Are 'false springs' getting more extreme?

A truck drives in Marshall, Minn., which received about 7 inches of snow.
A truck drives through downtown Marshall, Minn. after an April blizzard in 2019.
Deb Gau | Marshall Independent 2019

Here in Minnesota, we know a lot about “false springs.” We’ve been blasted with April blizzards three of the past four years.

But are they getting more extreme with climate change?

That’s still unclear, but climate change is causing plants to bloom earlier, making them far more vulnerable to “false springs.”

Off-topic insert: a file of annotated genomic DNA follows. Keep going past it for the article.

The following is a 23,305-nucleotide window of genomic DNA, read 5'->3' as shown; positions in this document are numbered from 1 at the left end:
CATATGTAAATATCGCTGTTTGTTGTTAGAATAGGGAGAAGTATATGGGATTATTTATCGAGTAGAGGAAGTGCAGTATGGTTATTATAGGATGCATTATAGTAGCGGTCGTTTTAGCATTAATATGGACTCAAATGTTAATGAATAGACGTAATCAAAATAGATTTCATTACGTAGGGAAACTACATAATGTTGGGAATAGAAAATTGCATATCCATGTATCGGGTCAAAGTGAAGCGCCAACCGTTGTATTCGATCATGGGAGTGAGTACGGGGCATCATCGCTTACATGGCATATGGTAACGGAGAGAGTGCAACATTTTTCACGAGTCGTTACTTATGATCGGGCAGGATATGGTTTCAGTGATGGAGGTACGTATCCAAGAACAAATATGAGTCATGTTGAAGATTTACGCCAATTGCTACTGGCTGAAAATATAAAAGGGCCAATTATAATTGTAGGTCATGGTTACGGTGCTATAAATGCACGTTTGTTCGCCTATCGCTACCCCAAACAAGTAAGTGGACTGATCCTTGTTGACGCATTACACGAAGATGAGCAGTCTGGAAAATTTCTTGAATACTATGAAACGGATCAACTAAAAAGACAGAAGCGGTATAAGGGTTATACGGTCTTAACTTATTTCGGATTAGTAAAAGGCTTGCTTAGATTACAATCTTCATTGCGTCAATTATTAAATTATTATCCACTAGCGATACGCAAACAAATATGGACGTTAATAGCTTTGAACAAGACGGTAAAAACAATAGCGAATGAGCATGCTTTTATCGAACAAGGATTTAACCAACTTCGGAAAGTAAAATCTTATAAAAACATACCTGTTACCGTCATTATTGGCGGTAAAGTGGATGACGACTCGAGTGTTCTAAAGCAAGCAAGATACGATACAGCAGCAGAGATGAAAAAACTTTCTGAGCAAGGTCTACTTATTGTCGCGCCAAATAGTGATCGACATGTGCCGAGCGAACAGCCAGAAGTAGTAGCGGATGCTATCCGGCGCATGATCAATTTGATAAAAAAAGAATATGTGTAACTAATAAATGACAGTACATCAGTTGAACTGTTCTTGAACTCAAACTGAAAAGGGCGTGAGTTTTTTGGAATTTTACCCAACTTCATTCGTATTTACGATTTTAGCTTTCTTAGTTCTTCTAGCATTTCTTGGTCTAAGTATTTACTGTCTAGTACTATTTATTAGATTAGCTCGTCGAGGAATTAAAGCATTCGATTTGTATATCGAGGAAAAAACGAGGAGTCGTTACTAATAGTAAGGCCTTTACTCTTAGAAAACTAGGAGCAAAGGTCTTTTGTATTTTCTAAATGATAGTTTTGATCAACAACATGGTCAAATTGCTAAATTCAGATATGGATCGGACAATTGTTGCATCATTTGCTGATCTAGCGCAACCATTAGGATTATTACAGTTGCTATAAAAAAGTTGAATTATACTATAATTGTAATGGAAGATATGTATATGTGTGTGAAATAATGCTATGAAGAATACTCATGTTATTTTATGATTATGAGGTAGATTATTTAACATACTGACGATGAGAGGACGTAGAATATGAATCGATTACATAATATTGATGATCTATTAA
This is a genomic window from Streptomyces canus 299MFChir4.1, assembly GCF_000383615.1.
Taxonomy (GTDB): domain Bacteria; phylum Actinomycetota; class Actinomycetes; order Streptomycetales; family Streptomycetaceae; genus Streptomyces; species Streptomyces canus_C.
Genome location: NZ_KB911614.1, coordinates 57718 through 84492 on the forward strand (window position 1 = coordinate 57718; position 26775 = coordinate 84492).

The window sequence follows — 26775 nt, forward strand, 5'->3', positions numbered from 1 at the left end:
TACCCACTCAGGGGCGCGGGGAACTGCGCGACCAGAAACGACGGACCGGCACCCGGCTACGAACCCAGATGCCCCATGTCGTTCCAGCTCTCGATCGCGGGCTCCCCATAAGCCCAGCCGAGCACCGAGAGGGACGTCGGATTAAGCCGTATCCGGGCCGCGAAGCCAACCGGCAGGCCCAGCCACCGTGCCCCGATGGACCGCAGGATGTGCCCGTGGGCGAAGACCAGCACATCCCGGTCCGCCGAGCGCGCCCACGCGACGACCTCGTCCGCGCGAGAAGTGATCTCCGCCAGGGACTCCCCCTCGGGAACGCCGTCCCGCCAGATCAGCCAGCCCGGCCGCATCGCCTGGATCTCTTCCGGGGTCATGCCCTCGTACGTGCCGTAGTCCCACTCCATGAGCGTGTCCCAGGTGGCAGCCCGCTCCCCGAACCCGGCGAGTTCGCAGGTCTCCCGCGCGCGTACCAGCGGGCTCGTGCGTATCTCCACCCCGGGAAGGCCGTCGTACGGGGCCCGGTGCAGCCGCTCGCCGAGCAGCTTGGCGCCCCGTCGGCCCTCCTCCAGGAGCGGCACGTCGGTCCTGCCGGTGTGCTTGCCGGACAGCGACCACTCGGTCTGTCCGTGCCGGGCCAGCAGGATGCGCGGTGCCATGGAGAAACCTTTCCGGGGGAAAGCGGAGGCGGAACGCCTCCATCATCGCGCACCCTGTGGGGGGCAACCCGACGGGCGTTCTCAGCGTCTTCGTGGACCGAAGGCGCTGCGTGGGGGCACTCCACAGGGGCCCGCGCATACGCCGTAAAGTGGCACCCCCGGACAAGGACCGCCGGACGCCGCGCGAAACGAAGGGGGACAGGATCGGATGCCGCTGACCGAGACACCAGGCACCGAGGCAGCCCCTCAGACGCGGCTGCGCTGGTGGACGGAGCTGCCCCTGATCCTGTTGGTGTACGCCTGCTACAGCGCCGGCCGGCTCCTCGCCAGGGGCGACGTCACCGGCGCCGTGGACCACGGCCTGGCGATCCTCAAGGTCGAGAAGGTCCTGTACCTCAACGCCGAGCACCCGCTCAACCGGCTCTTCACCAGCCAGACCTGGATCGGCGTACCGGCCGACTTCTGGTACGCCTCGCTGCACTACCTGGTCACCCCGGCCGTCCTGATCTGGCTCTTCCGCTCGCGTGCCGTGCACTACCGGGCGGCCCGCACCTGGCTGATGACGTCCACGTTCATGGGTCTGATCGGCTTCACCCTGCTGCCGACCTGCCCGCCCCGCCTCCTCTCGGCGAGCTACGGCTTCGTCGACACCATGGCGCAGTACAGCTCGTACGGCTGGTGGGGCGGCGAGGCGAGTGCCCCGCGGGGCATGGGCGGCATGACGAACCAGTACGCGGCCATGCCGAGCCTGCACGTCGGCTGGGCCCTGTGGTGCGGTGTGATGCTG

Vintners in France learned that this year, when record heat in March jumpstarted the growing season for their grapes, then record cold in April damaged the vines. Early estimates put the cost of damage at $2 billion.

Andrew Freedman covered this in the Axios Generate newsletter. And he joined Climate Cast to talk about it.

Click play on the audio player above or subscribe to the Climate Cast podcast to hear the conversation.

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